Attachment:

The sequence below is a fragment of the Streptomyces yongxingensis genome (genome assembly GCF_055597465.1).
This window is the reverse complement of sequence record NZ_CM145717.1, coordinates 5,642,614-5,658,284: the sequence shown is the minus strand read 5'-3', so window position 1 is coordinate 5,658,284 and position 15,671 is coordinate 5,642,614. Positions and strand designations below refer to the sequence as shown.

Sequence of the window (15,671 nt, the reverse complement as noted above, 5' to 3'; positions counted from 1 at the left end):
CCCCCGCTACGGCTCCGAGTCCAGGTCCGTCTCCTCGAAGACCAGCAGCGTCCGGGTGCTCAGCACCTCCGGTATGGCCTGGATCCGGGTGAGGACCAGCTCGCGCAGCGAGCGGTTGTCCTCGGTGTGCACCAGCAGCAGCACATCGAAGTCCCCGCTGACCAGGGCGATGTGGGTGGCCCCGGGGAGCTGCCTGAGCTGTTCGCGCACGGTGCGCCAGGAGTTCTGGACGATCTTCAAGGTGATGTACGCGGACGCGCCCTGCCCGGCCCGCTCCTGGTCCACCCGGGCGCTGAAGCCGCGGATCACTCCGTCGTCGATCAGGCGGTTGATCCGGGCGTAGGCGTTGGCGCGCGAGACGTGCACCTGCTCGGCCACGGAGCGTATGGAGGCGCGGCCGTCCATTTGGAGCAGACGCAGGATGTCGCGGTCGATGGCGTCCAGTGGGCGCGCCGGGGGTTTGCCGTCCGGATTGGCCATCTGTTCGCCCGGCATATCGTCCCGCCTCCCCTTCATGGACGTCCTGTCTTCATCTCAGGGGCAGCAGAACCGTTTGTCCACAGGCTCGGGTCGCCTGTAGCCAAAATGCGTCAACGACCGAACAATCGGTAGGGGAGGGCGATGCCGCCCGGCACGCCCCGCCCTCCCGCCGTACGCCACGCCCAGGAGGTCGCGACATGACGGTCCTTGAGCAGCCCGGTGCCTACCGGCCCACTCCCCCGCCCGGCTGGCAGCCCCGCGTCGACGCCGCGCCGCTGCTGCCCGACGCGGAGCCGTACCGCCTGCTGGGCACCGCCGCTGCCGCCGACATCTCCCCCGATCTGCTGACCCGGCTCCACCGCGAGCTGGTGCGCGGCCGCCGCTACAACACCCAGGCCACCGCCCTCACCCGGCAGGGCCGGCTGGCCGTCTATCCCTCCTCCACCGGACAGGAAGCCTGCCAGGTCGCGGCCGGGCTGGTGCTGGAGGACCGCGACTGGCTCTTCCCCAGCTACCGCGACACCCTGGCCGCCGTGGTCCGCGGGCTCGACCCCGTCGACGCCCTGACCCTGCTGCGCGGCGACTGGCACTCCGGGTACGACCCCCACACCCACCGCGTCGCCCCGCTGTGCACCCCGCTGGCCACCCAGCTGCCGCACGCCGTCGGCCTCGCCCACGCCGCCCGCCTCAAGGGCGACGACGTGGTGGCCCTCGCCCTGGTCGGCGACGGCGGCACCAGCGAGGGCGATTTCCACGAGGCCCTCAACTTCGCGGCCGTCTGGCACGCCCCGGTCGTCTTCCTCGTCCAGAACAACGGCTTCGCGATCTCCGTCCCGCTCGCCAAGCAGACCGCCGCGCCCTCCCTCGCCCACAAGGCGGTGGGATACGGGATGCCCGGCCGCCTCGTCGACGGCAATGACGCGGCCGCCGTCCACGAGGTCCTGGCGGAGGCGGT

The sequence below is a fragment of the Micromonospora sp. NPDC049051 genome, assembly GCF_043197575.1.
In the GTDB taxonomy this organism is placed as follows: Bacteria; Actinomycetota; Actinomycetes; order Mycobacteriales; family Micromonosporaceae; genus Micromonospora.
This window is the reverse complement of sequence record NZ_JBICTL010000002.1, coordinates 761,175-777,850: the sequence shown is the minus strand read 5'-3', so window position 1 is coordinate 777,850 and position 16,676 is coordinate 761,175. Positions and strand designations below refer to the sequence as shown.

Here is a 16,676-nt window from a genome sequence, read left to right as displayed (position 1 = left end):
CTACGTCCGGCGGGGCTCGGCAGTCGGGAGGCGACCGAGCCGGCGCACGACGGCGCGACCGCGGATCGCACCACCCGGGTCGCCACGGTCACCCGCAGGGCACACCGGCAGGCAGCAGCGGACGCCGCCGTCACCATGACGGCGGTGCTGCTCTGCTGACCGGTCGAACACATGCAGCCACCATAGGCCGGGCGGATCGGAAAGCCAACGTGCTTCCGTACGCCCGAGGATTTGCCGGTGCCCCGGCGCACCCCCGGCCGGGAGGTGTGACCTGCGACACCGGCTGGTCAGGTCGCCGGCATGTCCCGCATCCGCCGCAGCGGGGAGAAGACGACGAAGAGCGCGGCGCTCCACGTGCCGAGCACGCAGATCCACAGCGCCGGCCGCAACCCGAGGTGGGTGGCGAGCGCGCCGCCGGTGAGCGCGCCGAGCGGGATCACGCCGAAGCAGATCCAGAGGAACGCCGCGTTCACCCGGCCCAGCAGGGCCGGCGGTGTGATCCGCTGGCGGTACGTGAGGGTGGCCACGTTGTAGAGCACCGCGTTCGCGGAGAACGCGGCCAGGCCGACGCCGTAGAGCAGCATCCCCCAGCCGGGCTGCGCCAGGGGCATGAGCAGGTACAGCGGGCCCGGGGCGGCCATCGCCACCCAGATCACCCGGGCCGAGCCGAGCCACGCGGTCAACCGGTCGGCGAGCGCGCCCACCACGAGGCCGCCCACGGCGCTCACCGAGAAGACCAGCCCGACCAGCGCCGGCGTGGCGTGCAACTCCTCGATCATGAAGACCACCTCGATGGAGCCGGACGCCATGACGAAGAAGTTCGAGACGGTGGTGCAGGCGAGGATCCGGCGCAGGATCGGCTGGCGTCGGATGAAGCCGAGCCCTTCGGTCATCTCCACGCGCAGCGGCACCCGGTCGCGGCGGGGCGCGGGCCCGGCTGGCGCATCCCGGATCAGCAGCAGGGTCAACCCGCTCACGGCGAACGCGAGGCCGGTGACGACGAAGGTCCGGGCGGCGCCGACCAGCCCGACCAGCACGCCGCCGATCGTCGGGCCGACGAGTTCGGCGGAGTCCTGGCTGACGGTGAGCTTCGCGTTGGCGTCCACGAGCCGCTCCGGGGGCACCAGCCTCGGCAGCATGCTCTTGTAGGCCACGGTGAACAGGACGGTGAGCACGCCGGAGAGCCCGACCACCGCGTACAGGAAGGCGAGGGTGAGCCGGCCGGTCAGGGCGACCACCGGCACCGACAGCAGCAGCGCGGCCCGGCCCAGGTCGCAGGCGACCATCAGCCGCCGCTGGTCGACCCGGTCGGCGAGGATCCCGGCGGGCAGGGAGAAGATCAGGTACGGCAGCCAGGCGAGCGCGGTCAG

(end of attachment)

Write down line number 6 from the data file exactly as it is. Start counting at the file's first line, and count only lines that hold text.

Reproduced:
In the GTDB taxonomy this organism is placed as follows: Bacteria; Actinomycetota; Actinomycetes; order Mycobacteriales; family Micromonosporaceae; genus Micromonospora.